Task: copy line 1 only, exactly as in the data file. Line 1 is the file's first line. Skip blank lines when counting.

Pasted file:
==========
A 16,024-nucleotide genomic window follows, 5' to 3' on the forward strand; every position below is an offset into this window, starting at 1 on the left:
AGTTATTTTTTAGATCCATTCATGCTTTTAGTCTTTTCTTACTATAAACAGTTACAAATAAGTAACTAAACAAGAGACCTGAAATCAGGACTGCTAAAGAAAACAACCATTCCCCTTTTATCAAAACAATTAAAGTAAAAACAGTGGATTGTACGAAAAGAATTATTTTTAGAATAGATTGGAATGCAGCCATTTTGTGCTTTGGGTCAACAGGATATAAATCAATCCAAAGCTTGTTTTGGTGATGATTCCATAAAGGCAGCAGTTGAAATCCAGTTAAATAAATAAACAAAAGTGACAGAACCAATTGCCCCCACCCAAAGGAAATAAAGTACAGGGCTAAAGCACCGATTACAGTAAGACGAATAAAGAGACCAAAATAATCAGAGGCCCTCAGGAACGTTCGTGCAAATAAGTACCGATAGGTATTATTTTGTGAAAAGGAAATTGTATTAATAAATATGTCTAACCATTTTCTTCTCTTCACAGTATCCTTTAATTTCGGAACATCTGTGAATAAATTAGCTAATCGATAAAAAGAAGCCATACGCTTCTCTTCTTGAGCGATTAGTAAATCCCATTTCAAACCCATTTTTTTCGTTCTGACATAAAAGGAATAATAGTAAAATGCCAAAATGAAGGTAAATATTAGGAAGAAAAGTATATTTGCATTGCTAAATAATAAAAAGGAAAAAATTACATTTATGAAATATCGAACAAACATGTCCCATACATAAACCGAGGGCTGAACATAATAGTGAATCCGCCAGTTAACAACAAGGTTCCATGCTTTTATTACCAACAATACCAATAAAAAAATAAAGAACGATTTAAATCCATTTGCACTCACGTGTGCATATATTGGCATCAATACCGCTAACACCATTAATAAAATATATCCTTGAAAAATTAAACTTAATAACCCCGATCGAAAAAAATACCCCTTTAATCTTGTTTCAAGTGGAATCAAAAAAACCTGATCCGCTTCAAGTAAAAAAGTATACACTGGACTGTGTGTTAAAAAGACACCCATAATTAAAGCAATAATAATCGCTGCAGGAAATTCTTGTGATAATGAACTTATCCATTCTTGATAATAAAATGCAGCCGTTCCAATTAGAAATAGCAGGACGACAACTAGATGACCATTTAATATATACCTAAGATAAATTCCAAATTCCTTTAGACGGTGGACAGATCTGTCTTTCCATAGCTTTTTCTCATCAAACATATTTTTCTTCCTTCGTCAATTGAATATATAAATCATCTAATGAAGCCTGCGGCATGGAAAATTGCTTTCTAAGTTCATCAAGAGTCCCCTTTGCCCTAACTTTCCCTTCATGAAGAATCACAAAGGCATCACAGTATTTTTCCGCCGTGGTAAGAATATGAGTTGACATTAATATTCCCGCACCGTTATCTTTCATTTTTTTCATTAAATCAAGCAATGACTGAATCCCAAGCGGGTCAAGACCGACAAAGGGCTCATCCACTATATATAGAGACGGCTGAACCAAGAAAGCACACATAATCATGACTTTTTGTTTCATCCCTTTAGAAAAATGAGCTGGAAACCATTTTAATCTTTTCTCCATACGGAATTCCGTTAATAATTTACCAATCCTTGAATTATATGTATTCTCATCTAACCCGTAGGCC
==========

A 16,024-nucleotide genomic window follows, 5' to 3' on the forward strand; every position below is an offset into this window, starting at 1 on the left: